Find the right door in either Orange or Bridgeport, and you can walk right into a Latin American paradise. The colors of coastal waters and sunny beaches envelop the dining room, and bartenders serve drinks worthy of the tropical atmosphere: jalapeño pineapple margaritas, South American wines, and 10 kinds of mojitos—including one made with fresh guava.
These slices of the tropics arrive in Connecticut thanks to Ola Restaurant. Here, chefs grill, bake, and will Nuevo Latino cuisine into existence. They define that culinary genre through shareable tapas such as lobster and avocado quesadillas as well as heartier entrees. These meals might star guava-glazed ribs, churrasco strip steak, or salmon caramelized with dark rum and sugar cane, all prepared with the gustatory finesse that earned the restaurant praise from the New York Times.
Tinga Taqueria slakes stomach suspirations with a menu stocked with quesadillas, tacos, salads, burritos, and other contemporary Mexican cuisine. Halt hunger with a classic Tinga burrito ($9.75), a flavor bomb of tender char-grilled chicken slathered in Tinga salsa and wrapped in your choice of a flour or whole-wheat tortilla wrapping paper. Customers ordering for their inner-brontosaurus can select the grilled vegetable platter ($9.45), a savory concoction of yellow and green zucchini, red pepper, and portobello mushrooms with rice and beans. Each order can be savored in Tinga Taqueria's welcoming restaurant or enjoyed at home with the help of a real-life delivery person. Like sock garters in an appropriate business suit, the delivery fee is included.
Underneath Mexican Mike's festive, cactus-bearing rooftop, servers deliver a menu of fresh Mexican-American cuisine. The four soft corn tortillas served with Mom's enchiladas ($8.25–$11) embrace heaps of oaxaca cheese and a choice of meat, vegetables, or fish before being smothered in house-made sauce and secret butterfly kisses. The Diablo tequila-chicken burrito ($9) unites spicy vegetables with a tequila sauce to create a tongue-intoxicating bundle that's aptly washed down with margaritas fashioned from Mike's mixes and customers' tequila (BYOB). Competitive stomachs can take on the Papa Grande burrito challenge, requiring them to consume a pair of rice-, bean-, and spicy chicken-tinga-filled tortillas in less than 15 minutes, using no more than six wisdom teeth to chew. Mexican Mike's delivers its eats to designated nearby towns—Caldwell, Cedar Grove, Essex Fells, Fairfield, Montclair, North Caldwell, Pinebrook, Roseland, Verona, and West Caldwell—and customers can recognize their approaching food by its trusty chaperone, a 1988 lime-green Reliant, topped by a brave sombrero hat. This Groupon does not cover delivery fees.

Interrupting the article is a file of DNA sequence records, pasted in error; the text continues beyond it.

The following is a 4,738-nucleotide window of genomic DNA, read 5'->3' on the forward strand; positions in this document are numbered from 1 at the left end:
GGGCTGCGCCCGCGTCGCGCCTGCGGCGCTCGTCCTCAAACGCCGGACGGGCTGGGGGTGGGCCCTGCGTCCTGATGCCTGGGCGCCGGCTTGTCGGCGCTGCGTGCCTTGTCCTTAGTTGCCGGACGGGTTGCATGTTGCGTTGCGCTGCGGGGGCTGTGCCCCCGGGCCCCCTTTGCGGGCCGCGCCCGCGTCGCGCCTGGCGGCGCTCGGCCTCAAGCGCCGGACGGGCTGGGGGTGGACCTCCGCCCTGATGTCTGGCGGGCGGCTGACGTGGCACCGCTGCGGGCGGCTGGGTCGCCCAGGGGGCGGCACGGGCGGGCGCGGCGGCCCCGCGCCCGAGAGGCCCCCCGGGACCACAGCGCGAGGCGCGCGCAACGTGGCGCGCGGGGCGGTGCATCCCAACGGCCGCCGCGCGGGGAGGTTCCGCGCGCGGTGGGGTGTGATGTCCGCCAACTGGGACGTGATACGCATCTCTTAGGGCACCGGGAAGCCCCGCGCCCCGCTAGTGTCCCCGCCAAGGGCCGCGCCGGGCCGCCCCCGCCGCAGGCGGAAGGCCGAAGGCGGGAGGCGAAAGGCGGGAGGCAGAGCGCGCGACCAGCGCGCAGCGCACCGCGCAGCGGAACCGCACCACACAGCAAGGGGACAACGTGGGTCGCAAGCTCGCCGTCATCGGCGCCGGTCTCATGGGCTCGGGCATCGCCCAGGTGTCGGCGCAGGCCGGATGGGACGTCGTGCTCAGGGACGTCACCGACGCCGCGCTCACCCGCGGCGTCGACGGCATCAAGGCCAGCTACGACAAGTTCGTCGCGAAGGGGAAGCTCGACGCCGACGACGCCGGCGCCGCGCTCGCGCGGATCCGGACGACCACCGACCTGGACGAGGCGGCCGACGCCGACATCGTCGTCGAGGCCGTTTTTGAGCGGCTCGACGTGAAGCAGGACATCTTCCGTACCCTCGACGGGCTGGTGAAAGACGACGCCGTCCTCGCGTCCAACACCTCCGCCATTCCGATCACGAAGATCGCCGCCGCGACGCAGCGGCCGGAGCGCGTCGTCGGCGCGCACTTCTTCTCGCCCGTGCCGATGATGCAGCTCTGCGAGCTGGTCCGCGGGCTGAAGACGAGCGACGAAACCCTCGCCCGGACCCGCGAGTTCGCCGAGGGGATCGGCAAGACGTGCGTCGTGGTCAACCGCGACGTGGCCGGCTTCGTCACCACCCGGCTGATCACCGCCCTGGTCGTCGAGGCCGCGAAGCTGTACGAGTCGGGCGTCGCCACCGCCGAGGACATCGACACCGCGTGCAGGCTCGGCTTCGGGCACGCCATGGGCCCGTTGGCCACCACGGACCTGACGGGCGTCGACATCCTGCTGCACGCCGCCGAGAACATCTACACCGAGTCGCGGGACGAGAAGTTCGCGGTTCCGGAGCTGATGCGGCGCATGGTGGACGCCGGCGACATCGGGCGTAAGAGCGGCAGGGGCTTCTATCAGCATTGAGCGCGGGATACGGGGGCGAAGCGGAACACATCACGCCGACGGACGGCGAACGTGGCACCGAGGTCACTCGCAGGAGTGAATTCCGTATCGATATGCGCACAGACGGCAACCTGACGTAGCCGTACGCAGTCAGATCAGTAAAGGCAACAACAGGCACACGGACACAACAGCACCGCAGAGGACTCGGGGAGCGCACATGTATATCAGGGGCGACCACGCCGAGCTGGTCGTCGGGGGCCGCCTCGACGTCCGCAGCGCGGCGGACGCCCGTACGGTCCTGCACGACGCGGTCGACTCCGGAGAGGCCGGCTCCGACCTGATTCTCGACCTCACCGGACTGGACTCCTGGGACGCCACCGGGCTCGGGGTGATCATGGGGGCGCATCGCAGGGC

Tortilla Sunrise’s gastro gurus imbue succulent meats and fresh vegetables with authentic south-of-the-border flair to create a menu of Mexican favorites. Feasting duos and foursomes can race to solve Pythagorean’s theorem with a basket of right-angled, homemade tortilla chips dunked in fresh red salsa and delivered straight to their door. Succulent cuts of beef, chicken, or lamb mix with a garden of fajita peppers and onions to allay stomach abandonment issues, and a cheesy plate of three enchiladas arrives stuffed with beef, chicken, pork, chorizo, or vegetables, and doused in the chef’s signature sauce. In addition to delivery, patrons can also place an order and carry out their fare on the way back from work or a peace-treaty signing that ran late.
Senorita's Mexican Grill is an upscale Mexican Restaurant in Bloomfield Center. Voted Best Mexican Restaurant by New Jersey Monthly Magazine and AOL's City's Best. Voted best Mexican restaurant in 2011 by Opentable People's choice. Senorita's now boasts a brand new Sports Bar with 60inch LED's and all sports all the time.
Ivan López, head chef and owner of Casa Piquin, dishes up modern Mexican cuisine that fuses techniques he honed in French kitchens with authentic flavors he learned to weave as a chef in Mexico. Ivan ensures the freshness of his vegetables by purchasing them himself before crafting colorful salsas and sautéed fajita bell peppers worthy of being served in an eatery whose name means "House of Peppers." Signature molcajetes—traditional hot lava-rock bowls—cradle marinated and grilled mixed vegetables, meats, and seafood, and traditional dishes are sauced in a choice of five salsas, from a rich, sweet salsa mole made with dried peppers to a piping salsa arbol that lights mouths aflame so molars can lead campfire sing-alongs. Pitchers of sangria cool down mouths, as does flambé-fried ice cream, which is torched tableside.